Wednesday, 29 July 2015

Mountain Biking the Hill Boundary of Powys - Day 4

25 years ago today I set off with a good friend; Mark, on the fourth day of our attempt to circumnavigate by bicycle Wales’ largest county; Powys.  To add interest to the venture we planned on visiting the highest point of each of the eight 2,000ft hill ranges within the county, which are all situated around its periphery, bikes included.  We were backed up by Hazel and Barry; without whom our little adventure would not have taken place.  Prior to setting off and during our trip we raised money for the British Heart Foundation and the Ystradgynlais Mountain Rescue team.

The following is an account of this ten day expedition with each day’s journey appearing on the Mapping Mountains blog 25 years after it had taken place.

The county of Powys with the eight 2,000ft hill ranges positioned around its periphery

Day 4

29.07.90 – Pumlumon – Devil’s Bridge – below Drygarn Fawr     

It proved a struggle to get out of the comfort of the sleeping bag this morning, and when I did the previous evening’s beauty of clear skies had been replaced by mist and wind.  This was the third morning of our trip and the routine was beginning to be set in place as it took an hour from waking up to get going on the bikes, the same time as it had taken us yesterday morning.

The route we had opted for up Pumlumon followed the access track toward Llyn Llygad Rheidol, we’d walked this route earlier in the year and met fierce winds as we crested the ridge near to the summit of Pumlumon Fach, on that occasion the winds were so strong that they blew us over and the only way to reach the high point of the hill was to crawl.  We had also walked an alternate route up through forestry from the south-west, but it was this track that gave best access for bikes.

We cycled the lower part of the track past the small llynnau of Llyn Pen-cor-maen, and up towards the larger lake at the base of the cirque of cliffs below the summit of Pumlumon.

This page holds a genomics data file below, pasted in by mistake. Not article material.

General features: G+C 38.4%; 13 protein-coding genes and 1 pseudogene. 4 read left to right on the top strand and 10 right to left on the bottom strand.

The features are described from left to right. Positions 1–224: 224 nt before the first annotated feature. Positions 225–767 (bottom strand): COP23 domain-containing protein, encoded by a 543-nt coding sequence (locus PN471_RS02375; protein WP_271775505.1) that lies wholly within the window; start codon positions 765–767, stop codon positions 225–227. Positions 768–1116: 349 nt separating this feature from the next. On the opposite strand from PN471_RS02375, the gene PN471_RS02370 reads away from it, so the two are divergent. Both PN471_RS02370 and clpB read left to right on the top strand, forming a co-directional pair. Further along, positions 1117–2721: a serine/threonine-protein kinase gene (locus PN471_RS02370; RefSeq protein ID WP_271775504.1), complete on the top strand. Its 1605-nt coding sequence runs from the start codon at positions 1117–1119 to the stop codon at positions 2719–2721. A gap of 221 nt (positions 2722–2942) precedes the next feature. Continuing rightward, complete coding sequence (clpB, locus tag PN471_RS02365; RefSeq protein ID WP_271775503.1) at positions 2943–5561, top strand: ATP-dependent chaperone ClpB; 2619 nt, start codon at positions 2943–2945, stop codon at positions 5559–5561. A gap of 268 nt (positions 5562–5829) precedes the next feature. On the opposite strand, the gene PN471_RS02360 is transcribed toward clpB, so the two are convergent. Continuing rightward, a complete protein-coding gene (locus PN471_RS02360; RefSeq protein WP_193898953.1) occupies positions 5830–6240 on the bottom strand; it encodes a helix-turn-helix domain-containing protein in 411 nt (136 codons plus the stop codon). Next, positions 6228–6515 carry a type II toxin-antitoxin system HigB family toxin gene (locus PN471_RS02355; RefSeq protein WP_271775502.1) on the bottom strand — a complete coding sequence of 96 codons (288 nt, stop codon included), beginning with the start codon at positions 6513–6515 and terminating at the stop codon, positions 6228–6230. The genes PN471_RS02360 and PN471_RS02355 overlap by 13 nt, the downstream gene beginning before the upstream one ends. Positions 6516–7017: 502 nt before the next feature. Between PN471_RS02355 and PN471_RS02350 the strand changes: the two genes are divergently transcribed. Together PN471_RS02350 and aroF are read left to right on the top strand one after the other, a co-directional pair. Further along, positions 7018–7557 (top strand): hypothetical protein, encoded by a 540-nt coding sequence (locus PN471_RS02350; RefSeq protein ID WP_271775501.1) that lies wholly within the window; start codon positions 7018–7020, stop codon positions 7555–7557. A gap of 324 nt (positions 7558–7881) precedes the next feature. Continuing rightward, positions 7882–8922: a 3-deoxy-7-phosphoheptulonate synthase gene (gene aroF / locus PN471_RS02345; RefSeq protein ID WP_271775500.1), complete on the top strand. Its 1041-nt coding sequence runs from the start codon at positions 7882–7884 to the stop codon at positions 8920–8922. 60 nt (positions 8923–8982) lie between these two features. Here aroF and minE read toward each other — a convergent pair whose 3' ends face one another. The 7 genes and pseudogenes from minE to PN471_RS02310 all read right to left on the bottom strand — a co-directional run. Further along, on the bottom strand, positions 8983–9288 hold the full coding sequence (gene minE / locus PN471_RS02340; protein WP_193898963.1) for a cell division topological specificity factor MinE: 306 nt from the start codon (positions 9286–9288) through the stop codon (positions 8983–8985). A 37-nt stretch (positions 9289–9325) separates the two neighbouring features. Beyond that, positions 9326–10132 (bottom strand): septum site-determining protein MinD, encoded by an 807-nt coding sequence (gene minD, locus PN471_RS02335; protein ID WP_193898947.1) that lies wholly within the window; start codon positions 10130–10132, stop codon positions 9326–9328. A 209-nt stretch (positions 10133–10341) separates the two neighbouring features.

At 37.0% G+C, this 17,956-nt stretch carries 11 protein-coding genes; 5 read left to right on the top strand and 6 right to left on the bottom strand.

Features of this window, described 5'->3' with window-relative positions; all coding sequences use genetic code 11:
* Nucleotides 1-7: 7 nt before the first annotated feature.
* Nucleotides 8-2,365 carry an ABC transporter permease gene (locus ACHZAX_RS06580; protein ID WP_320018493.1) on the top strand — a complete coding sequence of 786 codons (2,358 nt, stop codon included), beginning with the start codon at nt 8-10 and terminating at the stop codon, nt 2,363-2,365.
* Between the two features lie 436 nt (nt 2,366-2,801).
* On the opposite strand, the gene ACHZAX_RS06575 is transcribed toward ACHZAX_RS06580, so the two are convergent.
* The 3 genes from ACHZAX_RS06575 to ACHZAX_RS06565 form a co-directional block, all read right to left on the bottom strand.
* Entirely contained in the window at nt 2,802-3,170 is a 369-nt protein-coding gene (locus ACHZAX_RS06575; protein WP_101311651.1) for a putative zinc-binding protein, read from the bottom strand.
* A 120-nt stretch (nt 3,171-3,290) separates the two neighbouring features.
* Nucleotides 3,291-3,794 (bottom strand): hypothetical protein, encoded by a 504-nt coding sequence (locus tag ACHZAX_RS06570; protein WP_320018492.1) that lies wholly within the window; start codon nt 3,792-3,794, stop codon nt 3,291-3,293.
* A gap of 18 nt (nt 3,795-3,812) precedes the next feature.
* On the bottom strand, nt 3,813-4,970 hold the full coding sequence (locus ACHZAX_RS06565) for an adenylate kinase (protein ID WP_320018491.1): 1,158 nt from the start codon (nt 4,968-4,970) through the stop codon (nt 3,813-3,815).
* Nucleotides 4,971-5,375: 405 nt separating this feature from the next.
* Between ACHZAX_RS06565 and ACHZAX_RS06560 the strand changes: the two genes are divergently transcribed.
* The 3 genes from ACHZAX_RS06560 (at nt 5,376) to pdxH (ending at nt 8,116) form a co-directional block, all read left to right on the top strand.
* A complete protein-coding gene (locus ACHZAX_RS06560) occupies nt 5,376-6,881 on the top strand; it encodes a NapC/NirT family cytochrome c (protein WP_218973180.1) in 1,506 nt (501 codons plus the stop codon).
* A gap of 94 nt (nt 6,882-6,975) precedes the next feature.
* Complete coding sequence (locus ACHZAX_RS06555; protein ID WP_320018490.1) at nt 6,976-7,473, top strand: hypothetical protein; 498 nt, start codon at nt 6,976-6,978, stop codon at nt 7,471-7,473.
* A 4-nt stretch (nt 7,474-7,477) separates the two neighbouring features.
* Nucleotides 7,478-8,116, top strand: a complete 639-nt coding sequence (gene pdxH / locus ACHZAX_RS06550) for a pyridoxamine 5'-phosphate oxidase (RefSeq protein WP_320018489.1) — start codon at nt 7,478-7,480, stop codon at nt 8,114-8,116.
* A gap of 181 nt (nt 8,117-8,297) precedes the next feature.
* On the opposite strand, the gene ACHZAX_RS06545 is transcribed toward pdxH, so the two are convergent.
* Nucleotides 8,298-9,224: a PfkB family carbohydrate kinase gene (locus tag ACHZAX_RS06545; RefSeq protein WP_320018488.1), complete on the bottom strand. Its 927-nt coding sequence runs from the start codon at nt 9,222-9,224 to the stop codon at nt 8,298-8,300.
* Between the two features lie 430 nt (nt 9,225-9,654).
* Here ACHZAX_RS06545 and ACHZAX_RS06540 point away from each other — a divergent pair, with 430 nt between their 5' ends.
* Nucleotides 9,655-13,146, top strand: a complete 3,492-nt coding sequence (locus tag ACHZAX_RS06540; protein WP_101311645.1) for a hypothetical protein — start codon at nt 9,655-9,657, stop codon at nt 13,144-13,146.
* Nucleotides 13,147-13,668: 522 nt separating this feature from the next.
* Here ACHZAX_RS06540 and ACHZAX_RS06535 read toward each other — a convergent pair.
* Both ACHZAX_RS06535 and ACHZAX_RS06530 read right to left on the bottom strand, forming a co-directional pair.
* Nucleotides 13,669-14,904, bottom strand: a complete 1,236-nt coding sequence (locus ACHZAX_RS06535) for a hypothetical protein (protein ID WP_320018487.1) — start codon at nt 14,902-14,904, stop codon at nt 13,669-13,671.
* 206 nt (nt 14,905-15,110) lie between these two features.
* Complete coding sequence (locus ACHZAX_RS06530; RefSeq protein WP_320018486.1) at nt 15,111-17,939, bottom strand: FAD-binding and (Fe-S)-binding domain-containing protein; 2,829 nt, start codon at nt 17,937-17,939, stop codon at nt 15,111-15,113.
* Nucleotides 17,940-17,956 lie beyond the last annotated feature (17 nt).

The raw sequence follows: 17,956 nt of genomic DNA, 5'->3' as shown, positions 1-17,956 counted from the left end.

Cycling up the access track to Llyn Llygad Rheidol

The mist was down on the tops and it was now raining and quite windy, not an ideal day to take mountain bikes up a hill.  Reaching the lake a small path heads around its western side, we followed this and then carried the bikes up a grassy runnel toward the summit of Pumlumon Fach, if conditions had been better I would have dumped my bike and visited this hill’s summit but it was cold and wet and we needed to press on up toward the main summit.

Our route toward the summit of Pumlumon took us up a grassy runnel into the mist and rain

We reached the trig pillar on the summit of Pumlumon and met Kevin Dawson at the top, we had a chat with him for a few minutes and he kindly gave a donation toward our charities that we were raising money for, two hills completed, six more to go.  As the wind blew across the top we had time for one quick photograph and then we were away cycling down the hill on a compass bearing with Mark taking the lead. 

At the summit of Pumlumon Fawr.  Two down, six more to go.

Cycling from the summit was bliss as we hurtled downhill, the back end of my bike flipped on a couple of occasions which was quite scary as it gave the immediate prospect that I was going to be thrown head first over the handlebars, thankfully I remained intact and on board.

Heading down Pumlumon Fawr toward Eisteddfa Gurig

It took us 25 minutes from the summit of Pumlumon down to Eisteddfa Gurig, we now had 3 miles downhill on the A 44, this proved great when at the back slipstreaming Mark who was in front, but it proved tiring cycling in front as the wind blew against us.

We met Hazel and Barry in Devil’s Bridge for a welcome rest and refreshments, before pressing on toward Cwmystwyth.  This road would lead us into the heart of the mid-Walian wilderness and toward tomorrow’s slog upto Drygarn Fawr, which was the one hill during the whole trip that I had worries about.  Although the mist started to clear and the persistent rain had stopped, we still had intermittent showers as we cycled up the road. 

Feeding time in Cwmystwyth

I've had my feed, now it's time for Mark's

Beyond Cwmystwyth we stopped for a number of minutes as Mark felt decidedly wobbly, we rested and I encouraged him to take on food and water.  We continued at a slightly slower pace and were joined by Barry at the top of the road for the last 12 miles past the Elan Valley reservoirs of Craig Goch, Penygarreg, Garreg-ddu and Caban-coch toward the Rhiwnant where our camp for the night had been planned.

Mark feeling decidedly wobbly

This whole route was proving to be a wonderful experience and the road from Devil’s Bridge to the Rhiwnant was an ideal way to unwind after the exertions of getting the bikes up and over Pumlumon.  We’d now completed four days with each being over 30 miles, after washing in the river and trying to extinguish the local midges we set up camp, took on more food and settled down for the night.  As I lay in my sleeping bag I hoped that the hills were clear of mist for the miles of moorland bashing upto the summit of Drygarn Fawr that was in store for us tomorrow.     

Taking a dip in the Rhiwnant

Tomorrow:  Drygarn Fawr – Llanwrtyd Wells – below Mynydd Du     

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